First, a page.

A 30% cap on foreign currency exposure has hit Austrian Pensionskassen investment returns in recent years, according to consultancy Mercer.“The cap has limited the domestic pension funds considerably and lost them chances for additional returns,” said Michaela Plank, retirement expert at Mercer Austria.In a low interest rate environment in developed markets it was particularly important for institutional investors to seek returns in other areas of the world, she added.All existing investment caps for Austrian funds will be lifted when the country implements the EU’s IORP II directive, now scheduled for October. The necessary revisions to the Austrian law governing pension funds – known as PKG – was due to pass through parliament before summer but a technicality means it will have to wait till October.However, the Austrian pension fund association FVPK told journalists this week that the amendments, including the abolition of quantitative investment caps, would be agreed on by a majority. Andreas Zakostelsky, FVPKCredit: Franz HelmreichAndreas Zakostelsky, chairman of the FVPK, confirmed that the two coalition parties in the government, the conservative ÖVP and the far-right FPÖ, were “in full agreement” on the package.Regarding other amendments demanded by the IORP II, Austria had “almost no need for amendments”, he added. Most of the EU directive’s standards for transparency, information, governance and risk management are already part of the domestic legal framework.Mercer’s Plank also emphasised that Austrian pension funds already had the risk management in place to be given free rein regarding their investment allocations.Under the proposed amendment to the PKG, every pension fund would have to set down its own allocation guidelines, which would then be approved by the financial market supervisor FMA.Regarding reforms, however, the FVPK was much more excited about next year as the government promised a major tax overhaul. This is expected to include incentives for companies to set up pension plans and an improved tax treatment of additional member contributions.“The time is ripe for a balanced three-pillar pension system,” said Zakostelsky.He said the government had been “pleasantly clear” in its commitment to this goal when it published its agenda last year.So far, however, the coalition was more focused on other topics including Austria holding the rotating EU presidency until December.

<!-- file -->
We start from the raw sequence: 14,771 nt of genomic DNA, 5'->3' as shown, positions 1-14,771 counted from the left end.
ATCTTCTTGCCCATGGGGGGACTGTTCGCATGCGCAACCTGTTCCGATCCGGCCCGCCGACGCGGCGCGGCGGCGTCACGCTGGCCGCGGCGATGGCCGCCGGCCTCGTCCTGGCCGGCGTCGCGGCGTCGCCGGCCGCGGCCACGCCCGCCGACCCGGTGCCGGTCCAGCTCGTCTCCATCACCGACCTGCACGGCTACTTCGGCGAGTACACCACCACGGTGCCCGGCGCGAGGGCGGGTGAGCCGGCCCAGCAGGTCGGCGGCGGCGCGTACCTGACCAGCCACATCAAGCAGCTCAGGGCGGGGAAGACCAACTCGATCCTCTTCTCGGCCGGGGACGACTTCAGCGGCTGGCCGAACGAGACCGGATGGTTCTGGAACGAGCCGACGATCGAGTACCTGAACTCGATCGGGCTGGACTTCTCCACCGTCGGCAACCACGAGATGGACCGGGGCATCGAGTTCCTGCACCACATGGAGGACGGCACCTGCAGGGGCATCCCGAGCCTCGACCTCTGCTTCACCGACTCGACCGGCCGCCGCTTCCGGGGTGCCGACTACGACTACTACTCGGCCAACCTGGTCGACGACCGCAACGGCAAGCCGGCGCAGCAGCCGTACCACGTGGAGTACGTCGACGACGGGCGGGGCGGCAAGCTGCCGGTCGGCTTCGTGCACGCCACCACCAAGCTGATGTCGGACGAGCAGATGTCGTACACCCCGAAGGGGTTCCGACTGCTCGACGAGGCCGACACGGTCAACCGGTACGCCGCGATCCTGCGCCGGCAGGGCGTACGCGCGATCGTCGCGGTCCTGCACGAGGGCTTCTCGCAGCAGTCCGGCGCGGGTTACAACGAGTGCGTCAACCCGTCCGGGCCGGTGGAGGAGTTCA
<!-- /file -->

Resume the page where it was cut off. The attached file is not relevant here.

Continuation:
Press Association The 25-year-old Bournemouth midfielder, who was playing non-league football for Woking five years ago, completed a remarkable journey when he was sent on as a 63rd-minute replacement for Glenn Whelan in Sunday’s 0-0 friendly draw with England at the Aviva Stadium. In the process, he found himself lining up against the likes of Wayne Rooney, Raheem Sterling, Jack Wilshere and Theo Walcott, something he will do on a regular basis next season after helping the Cherries to promotion from the Sky Bet Championship. Arter will now hope to force his way into Ireland boss Martin O’Neill’s plans for Saturday’s vital Euro 2016 qualifier against Scotland, although he is taking nothing for granted as he attempts to ease himself on to the international stage. He said: “I haven’t even really thought about it yet. My main focus is to take each day as it comes. I am still very inexperienced at this level and any part that the manager wants me to play, I’m more than happy to do. “But I haven’t really looked that far forward yet.” Harry Arter enjoyed an early taste of what life in the Barclays Premier League will be like as he was handed his senior debut for the Republic of Ireland. Arter admitted he has rarely faced the prospect of such an exciting summer and is relishing what lies ahead. He said: “When the season ended, it was getting ready for this, really. I knew I might have a slight chance of being called up and when I did, it was to get focused on this. “I haven’t really thought too much about next season and the teams we will be playing against, but once this trip is done, it will be something to focus on with a lot of excitement and get ready for that. “International-level games are different, but these are the players I’m going to be playing against next year, so it was nice to test myself against them and experience it. “It was nice to test myself early on against these sort of players. From afar, you realise how good they are and it’s good to come up against them and test yourself and realise what you are in for next year.” Arter might have announced his arrival in style within minutes when he broke into space and unleashed a long-range shot which flew just wide of Joe Hart’s goal. He said: “I could have flicked Longy (Shane Long) in, but at the time, I felt like I had to have a shot and the manager said, ‘Well done’ for getting into those sort of positions after the game. “It was good to finally get a game and it was a moment I’m sure I will look back on in weeks and months and years to come with a lot of pride. It was a good day.”